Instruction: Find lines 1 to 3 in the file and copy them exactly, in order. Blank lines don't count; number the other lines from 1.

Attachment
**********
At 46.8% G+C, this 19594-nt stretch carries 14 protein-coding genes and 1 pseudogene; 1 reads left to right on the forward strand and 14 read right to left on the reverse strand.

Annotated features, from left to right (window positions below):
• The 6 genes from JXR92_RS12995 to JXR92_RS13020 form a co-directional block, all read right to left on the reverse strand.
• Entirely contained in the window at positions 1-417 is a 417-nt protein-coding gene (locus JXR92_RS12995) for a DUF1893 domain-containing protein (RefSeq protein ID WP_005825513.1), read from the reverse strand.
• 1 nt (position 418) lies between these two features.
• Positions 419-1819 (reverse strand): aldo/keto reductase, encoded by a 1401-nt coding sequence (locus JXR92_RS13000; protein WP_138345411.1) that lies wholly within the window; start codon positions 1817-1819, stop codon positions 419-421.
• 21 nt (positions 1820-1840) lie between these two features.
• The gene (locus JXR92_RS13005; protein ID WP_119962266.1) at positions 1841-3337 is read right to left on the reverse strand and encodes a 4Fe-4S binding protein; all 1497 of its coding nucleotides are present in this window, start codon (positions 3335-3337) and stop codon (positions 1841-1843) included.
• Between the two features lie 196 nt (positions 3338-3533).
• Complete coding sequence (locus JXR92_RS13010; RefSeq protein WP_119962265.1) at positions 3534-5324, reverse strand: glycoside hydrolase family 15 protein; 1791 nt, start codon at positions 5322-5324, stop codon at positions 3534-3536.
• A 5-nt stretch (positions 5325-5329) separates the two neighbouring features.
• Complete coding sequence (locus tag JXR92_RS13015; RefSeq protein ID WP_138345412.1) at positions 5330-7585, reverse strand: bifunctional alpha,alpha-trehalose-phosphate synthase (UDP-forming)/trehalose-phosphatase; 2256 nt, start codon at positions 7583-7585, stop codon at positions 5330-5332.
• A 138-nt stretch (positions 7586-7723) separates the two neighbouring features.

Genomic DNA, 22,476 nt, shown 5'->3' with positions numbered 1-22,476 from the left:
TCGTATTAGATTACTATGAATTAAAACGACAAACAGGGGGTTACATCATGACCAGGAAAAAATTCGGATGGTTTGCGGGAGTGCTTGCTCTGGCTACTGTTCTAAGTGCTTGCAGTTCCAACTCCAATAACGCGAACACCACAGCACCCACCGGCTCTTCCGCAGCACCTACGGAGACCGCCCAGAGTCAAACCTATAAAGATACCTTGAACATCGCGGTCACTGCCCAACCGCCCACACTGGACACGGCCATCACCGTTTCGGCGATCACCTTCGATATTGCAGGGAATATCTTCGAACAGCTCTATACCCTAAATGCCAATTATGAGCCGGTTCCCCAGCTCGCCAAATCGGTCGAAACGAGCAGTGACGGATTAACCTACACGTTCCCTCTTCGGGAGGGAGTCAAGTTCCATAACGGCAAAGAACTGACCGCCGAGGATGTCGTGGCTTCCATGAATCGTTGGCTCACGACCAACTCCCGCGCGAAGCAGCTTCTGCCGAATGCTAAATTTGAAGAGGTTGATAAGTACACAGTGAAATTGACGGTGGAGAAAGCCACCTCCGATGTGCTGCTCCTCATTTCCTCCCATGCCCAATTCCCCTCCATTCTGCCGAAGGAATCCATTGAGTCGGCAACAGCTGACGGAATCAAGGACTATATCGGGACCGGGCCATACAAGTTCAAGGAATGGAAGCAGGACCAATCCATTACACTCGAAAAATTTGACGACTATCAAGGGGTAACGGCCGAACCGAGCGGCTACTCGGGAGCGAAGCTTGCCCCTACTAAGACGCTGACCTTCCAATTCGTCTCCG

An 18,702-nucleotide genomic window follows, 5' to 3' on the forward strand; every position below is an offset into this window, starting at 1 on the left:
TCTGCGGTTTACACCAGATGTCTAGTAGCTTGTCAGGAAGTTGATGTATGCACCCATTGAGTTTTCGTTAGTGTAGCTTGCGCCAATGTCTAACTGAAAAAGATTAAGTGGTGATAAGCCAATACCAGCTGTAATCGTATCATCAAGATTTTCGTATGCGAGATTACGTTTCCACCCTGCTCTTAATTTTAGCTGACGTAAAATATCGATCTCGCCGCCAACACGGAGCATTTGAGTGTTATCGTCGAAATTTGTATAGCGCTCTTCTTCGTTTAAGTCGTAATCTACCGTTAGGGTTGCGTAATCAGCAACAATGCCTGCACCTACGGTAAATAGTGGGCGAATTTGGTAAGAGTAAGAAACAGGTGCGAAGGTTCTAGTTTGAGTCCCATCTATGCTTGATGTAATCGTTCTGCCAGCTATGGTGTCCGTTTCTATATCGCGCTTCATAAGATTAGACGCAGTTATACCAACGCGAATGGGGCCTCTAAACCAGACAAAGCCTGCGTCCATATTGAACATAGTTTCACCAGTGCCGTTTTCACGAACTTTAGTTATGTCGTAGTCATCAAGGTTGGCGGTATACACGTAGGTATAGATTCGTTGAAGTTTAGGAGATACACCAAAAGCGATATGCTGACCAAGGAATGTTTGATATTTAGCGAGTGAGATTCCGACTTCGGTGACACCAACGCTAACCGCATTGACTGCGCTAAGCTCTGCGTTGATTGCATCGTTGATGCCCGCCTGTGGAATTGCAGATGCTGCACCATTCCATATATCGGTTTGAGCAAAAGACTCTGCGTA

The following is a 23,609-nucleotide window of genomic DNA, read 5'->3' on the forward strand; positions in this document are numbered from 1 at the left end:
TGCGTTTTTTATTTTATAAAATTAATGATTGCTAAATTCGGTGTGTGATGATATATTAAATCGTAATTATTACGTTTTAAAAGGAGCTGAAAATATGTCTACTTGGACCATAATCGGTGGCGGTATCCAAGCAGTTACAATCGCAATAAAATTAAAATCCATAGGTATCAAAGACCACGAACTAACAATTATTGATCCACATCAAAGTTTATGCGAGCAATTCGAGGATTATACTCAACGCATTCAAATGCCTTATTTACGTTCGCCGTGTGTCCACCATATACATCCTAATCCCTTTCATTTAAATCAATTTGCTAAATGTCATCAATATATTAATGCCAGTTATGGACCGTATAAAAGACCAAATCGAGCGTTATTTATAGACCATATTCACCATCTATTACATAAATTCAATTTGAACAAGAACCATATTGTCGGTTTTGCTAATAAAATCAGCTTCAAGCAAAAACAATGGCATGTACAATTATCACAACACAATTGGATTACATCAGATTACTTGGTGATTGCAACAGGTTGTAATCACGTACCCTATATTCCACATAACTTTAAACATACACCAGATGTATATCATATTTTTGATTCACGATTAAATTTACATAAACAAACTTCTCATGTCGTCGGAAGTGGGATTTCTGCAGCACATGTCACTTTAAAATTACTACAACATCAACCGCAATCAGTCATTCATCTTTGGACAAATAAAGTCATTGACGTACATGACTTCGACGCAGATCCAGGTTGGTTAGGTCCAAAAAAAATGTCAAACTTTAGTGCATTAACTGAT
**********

At 46.8% G+C, this 19594-nt stretch carries 14 protein-coding genes and 1 pseudogene; 1 reads left to right on the forward strand and 14 read right to left on the reverse strand.

Annotated features, from left to right (window positions below):
• The 6 genes from JXR92_RS12995 to JXR92_RS13020 form a co-directional block, all read right to left on the reverse strand.